By voicing who you are as a photographer, your distinct passions and principles will shine through in your brand identity. You'll attract clients who appreciate both your photographic vision and what your brand stands for.
Carefully review your portfolio and be selective about the photos you include. Showcase the work that aligns with your vision of your brand identity. Ask yourself:
“Curate your existing body of work to determine what you want your future body of work to look like.”
Curating your portfolio involves being honest about what you feel best about and want to continue creating. It also means archiving or removing any photos that don't fit the look you want associated with your brand. This process helps reinforce your brand identity. For example, if you hate shooting boring tablescapes and place settings at weddings, don't show those images in your portfolio. You can guide clients to understand your unique style without showing every possible photo.
By being selective and framing expectations, you ensure that your work consistently reflects your skills, style and artistic brand identity. Don't feel pressure to be everything to everyone. Focus on developing a cohesive portfolio showcasing your best work in your area of specialty. Your brand identity will be obvious and the right clients will then seek you out for the projects you love to shoot.
As a photographer, you may not have the skills or time to create all aspects of your brand yourself. That's where outsourcing can help. Don't be afraid to get assistance with other elements of your photography business like your logo design and website (find tips on what you should and should not outsource here). There are experts out there who can ensure your brand is clearly represented and communicates who you are to your potential clients. Rather than settling for cookie-cutter DIY solutions, get something distinctive and memorable.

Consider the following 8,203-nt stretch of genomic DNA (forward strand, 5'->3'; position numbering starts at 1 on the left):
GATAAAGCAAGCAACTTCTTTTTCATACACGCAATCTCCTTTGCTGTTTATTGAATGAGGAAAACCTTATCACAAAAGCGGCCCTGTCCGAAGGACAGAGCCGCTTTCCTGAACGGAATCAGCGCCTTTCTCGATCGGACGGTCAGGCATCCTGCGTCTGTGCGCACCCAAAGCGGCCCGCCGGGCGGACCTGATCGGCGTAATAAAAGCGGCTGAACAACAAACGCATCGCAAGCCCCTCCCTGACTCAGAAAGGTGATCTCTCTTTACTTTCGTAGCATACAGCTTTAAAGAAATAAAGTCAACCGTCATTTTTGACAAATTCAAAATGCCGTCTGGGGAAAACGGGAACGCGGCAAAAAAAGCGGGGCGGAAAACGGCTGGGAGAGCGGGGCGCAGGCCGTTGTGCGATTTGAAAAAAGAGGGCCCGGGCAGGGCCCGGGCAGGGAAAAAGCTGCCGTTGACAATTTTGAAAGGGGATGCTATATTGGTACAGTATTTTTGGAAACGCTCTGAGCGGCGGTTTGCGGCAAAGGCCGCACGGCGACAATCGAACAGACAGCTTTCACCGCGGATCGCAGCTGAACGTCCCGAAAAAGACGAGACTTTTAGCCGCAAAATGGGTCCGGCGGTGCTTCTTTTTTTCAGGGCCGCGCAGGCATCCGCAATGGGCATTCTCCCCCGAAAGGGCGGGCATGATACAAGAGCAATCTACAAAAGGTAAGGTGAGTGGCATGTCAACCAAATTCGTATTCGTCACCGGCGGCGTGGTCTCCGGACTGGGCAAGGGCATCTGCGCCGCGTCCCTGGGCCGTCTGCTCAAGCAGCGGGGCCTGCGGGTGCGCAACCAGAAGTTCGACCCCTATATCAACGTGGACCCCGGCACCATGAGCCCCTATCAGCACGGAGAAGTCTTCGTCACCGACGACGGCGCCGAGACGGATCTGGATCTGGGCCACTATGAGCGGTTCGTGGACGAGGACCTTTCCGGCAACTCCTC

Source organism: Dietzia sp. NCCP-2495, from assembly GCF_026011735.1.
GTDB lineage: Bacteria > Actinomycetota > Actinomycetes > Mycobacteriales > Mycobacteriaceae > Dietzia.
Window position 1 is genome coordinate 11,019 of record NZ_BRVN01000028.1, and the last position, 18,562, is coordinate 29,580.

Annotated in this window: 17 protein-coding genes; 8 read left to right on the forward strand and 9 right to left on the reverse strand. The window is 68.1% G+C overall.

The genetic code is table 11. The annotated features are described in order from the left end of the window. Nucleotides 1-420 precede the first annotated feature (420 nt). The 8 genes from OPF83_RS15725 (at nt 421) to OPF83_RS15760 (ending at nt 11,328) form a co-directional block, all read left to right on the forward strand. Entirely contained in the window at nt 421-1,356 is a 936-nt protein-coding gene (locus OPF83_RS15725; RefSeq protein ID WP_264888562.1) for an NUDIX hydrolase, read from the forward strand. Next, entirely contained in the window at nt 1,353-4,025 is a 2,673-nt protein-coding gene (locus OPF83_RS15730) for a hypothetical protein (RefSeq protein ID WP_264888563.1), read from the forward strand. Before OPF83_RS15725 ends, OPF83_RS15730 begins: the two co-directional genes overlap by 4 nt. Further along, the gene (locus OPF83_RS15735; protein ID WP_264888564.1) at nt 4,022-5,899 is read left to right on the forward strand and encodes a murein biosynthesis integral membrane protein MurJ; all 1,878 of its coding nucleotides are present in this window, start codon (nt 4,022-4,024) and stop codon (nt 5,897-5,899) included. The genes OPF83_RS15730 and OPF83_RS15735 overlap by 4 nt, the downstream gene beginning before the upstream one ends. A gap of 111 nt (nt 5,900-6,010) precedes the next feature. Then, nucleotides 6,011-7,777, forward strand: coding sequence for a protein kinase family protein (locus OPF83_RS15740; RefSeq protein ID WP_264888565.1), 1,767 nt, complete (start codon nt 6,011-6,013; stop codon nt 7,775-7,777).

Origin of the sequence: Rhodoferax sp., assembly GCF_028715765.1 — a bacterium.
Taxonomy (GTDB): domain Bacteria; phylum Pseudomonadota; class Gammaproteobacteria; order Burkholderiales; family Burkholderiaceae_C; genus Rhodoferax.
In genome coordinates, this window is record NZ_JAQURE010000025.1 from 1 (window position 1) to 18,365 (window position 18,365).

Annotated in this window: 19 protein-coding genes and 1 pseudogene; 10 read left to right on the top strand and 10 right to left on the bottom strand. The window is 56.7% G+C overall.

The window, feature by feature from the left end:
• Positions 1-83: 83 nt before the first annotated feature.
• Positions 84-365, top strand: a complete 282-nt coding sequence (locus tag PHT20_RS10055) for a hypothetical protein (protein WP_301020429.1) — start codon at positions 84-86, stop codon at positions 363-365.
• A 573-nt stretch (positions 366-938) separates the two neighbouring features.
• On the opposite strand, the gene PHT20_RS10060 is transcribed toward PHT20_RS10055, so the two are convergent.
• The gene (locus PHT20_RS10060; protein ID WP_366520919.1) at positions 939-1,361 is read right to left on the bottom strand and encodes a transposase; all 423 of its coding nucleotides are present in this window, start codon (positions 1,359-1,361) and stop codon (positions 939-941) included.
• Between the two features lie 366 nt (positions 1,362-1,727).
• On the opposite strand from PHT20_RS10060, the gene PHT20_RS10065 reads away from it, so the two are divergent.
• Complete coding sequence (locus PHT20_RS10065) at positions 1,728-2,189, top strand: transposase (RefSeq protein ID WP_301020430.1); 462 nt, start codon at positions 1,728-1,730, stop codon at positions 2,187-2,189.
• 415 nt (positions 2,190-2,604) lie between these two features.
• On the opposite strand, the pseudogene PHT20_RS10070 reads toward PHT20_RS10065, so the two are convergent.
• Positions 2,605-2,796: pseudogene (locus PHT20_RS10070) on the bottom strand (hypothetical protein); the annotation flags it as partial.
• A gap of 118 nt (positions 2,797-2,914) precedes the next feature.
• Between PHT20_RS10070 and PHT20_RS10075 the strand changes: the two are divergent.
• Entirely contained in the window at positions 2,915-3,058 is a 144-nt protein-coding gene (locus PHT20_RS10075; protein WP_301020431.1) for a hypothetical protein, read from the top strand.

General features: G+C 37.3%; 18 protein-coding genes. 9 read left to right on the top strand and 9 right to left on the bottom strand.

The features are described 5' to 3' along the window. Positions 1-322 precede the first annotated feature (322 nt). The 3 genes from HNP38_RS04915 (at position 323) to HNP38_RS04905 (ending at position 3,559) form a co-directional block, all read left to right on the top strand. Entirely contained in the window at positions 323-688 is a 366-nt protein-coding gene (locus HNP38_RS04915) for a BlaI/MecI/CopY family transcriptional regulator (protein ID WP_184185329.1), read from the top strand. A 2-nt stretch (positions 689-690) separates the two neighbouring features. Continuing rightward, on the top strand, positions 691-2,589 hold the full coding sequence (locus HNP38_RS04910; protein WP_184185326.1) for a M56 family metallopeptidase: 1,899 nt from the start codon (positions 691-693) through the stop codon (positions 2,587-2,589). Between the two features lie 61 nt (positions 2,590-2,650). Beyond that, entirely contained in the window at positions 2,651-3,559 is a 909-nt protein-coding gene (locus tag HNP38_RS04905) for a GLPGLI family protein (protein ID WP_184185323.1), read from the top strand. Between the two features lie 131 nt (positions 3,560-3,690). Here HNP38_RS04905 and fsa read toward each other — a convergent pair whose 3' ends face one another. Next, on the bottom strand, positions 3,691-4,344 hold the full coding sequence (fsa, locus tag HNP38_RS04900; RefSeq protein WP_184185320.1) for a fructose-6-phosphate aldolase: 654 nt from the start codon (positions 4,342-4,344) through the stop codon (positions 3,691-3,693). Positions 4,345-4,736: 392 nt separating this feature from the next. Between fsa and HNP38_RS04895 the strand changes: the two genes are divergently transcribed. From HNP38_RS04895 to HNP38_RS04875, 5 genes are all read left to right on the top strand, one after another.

Take the time to research different providers, ask for examples of their work, and clearly communicate your brand direction. Make sure you see other logos and designs they've done that fit the style you're after. Work with them to incorporate your preferences and achieve the visual identity you want.
Let’s address the elephant in the room - money. You finally find the right person you are confident will work best for you, but you don’t have the cash to put up right now. You’ve put all the thought and planning in, so a pro tip at this stage is to work on the parts of your style and brand you can change now to start shaping your brand - while saving up for your big brand debut.
Not every shoot is going to be to your brand’s specifications. But as you work on establishing your brand, hopefully year on year you will book more shoots that align with your brand, and eventually you’ll be booked out with jobs you love.
To wrap up, when building your brand identity as a photographer:
By working through these steps, you can build an authentic photography brand that attracts meaningful work and client relationships. With clear goals and self-knowledge to guide you, you can craft a distinctive brand identity that serves you well into the future.